Postby NormandC » Sat Aug 05, 2017 2:36 am

I've now gone through the three-part tutorial. I have to say that Fusion seems to have very nice tools and a simple work flow.

I don't see any major problems doing the same thing in FreeCAD, specifically in 0.17 (although I'm not completely sure how rotating/moving the top body to add the live hinge should be dealt with). But it might be slightly more involved than in Fusion. There are 3 things that Fusion has and FreeCAD doesn't that stand out:

  • External geometry can be used directly in sketches. I'll admit this is something that I miss a lot in FreeCAD.
  • The mid-plane tool automatically placed between two selected faces. Very nice tool.
  • Pattern along a path. Actually it's not exactly true: the PartDesign workbench does not have this feature, but the Draft workbench has something similar, Draft PathArray.
I noticed that the author applies 3D fillets and chamfers very early in his design, which is not considered good practice in most parametric CAD programs. They should usually be done last.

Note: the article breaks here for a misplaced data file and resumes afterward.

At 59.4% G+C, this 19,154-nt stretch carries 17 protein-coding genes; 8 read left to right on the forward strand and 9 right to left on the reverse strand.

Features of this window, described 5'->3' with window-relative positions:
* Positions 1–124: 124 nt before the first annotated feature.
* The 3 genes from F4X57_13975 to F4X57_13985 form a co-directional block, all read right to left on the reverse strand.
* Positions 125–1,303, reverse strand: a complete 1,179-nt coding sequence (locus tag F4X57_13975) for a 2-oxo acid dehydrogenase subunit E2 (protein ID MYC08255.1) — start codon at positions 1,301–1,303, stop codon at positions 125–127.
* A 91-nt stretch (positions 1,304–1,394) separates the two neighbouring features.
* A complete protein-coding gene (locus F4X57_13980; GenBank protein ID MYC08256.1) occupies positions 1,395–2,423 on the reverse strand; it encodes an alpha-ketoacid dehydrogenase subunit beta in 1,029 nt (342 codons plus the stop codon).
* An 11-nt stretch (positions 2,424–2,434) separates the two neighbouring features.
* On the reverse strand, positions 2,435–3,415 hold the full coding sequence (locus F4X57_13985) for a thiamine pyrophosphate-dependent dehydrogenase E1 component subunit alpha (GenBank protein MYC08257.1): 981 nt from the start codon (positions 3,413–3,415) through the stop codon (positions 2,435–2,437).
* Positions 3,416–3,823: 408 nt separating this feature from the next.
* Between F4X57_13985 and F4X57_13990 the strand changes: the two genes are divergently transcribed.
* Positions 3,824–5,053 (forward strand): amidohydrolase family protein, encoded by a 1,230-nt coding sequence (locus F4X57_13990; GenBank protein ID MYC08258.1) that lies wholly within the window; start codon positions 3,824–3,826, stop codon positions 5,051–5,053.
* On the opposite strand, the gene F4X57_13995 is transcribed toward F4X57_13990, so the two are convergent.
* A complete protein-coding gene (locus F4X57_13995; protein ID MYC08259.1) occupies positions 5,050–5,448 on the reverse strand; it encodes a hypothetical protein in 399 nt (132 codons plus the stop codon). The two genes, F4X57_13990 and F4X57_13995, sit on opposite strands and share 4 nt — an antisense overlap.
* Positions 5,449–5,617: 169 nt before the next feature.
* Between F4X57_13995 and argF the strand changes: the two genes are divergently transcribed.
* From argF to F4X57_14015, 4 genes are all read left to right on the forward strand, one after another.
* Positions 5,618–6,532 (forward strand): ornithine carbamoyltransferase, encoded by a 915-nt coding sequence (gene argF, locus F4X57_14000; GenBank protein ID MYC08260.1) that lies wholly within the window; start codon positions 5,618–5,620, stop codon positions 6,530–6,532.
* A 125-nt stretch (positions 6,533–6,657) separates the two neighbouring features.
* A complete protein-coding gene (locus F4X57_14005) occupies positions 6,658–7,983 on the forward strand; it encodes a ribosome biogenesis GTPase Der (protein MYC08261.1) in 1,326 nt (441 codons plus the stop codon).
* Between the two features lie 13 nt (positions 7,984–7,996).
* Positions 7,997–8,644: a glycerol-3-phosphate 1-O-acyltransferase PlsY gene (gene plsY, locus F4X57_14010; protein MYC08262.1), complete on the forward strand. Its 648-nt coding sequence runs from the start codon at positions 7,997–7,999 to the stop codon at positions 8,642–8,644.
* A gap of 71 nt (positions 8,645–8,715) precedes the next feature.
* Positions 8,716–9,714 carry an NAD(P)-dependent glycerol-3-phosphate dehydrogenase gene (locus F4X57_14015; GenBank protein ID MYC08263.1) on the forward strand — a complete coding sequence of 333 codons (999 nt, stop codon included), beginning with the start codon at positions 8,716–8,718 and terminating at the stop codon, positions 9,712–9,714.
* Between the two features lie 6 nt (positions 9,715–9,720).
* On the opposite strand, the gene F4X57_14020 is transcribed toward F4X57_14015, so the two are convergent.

For now, I'm not saying "dibs" just yet. ;) (My immediate plan is updating the PartDesign Bearingholder Tutorial I which is extremely outdated).
probono
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Re: Asking for a tutorial: Snap-fit electronics enclosure

Postby probono » Sat Aug 05, 2017 12:31 pm

Thanks NormandC for your analyis. It would be awesome to see a tutorial like https://www.freecadweb.org/wiki/PartDes ... torial%20I but for the Snap-fit electronics enclosure I have posted. I'd say, let's go for 0.17 directly and mention it in the beginning.

I really think a lot can be learned from comparing how to do this design in different applications.
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NormandC
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Re: Asking for a tutorial: Snap-fit electronics enclosure

Postby NormandC » Sun Aug 06, 2017 5:45 am

I didn't want to go to bed just yet so... :D
FC017_3DHubs_ElectronicsEnclosure_01.png
FC017_3DHubs_ElectronicsEnclosure_01.png (66.98 KiB) Viewed 7705 times
It's not finished yet!
probono
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Re: Asking for a tutorial: Snap-fit electronics enclosure

Postby probono » Sun Aug 06, 2017 9:03 am

You are the man... can't wait to learn the steps :D thank you so much.
peterl94